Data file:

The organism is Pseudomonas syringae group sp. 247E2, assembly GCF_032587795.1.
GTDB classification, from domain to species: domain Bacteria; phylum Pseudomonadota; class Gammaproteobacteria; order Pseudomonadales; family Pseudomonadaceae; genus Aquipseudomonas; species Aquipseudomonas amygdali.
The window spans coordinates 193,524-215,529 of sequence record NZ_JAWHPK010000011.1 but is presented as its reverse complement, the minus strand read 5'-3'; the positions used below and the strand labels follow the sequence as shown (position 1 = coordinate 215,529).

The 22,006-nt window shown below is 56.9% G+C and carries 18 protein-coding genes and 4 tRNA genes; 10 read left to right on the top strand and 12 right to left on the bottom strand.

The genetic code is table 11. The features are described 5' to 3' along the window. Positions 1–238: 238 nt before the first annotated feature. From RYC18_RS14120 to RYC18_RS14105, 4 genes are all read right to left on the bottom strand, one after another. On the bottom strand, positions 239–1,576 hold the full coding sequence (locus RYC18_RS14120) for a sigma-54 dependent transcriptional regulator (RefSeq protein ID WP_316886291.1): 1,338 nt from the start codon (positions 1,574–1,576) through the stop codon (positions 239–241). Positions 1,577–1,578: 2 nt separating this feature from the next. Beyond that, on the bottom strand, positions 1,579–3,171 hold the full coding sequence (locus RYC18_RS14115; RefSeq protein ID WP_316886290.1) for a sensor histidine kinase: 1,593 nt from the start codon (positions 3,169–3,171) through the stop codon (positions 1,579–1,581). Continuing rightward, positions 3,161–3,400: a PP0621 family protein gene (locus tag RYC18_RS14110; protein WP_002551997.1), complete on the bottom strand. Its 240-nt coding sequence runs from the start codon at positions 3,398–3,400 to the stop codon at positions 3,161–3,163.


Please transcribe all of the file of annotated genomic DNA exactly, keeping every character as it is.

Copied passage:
The organism is Pseudomonas syringae group sp. 247E2, assembly GCF_032587795.1.
GTDB classification, from domain to species: domain Bacteria; phylum Pseudomonadota; class Gammaproteobacteria; order Pseudomonadales; family Pseudomonadaceae; genus Aquipseudomonas; species Aquipseudomonas amygdali.
The window spans coordinates 193,524-215,529 of sequence record NZ_JAWHPK010000011.1 but is presented as its reverse complement, the minus strand read 5'-3'; the positions used below and the strand labels follow the sequence as shown (position 1 = coordinate 215,529).

The 22,006-nt window shown below is 56.9% G+C and carries 18 protein-coding genes and 4 tRNA genes; 10 read left to right on the top strand and 12 right to left on the bottom strand.

The genetic code is table 11. The features are described 5' to 3' along the window. Positions 1–238: 238 nt before the first annotated feature. From RYC18_RS14120 to RYC18_RS14105, 4 genes are all read right to left on the bottom strand, one after another. On the bottom strand, positions 239–1,576 hold the full coding sequence (locus RYC18_RS14120) for a sigma-54 dependent transcriptional regulator (RefSeq protein ID WP_316886291.1): 1,338 nt from the start codon (positions 1,574–1,576) through the stop codon (positions 239–241). Positions 1,577–1,578: 2 nt separating this feature from the next. Beyond that, on the bottom strand, positions 1,579–3,171 hold the full coding sequence (locus RYC18_RS14115; RefSeq protein ID WP_316886290.1) for a sensor histidine kinase: 1,593 nt from the start codon (positions 3,169–3,171) through the stop codon (positions 1,579–1,581). Continuing rightward, positions 3,161–3,400: a PP0621 family protein gene (locus tag RYC18_RS14110; protein WP_002551997.1), complete on the bottom strand. Its 240-nt coding sequence runs from the start codon at positions 3,398–3,400 to the stop codon at positions 3,161–3,163.